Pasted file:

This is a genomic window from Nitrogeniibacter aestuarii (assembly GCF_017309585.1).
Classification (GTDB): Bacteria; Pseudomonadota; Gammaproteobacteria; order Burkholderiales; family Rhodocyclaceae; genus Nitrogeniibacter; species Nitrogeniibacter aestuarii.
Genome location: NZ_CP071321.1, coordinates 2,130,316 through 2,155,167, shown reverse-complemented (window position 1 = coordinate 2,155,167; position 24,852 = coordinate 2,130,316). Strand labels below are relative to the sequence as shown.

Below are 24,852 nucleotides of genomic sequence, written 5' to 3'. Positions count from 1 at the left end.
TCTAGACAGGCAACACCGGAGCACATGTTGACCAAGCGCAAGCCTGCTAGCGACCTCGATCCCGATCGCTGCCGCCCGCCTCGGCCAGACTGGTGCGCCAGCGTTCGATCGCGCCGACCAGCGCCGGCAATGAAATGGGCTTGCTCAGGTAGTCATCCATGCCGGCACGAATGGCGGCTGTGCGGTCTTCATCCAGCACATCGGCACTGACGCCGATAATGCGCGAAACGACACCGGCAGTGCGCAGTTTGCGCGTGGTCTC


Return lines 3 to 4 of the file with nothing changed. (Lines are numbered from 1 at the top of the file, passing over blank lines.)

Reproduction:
Genome location: NZ_CP071321.1, coordinates 2,130,316 through 2,155,167, shown reverse-complemented (window position 1 = coordinate 2,155,167; position 24,852 = coordinate 2,130,316). Strand labels below are relative to the sequence as shown.

Below are 24,852 nucleotides of genomic sequence, written 5' to 3'. Positions count from 1 at the left end.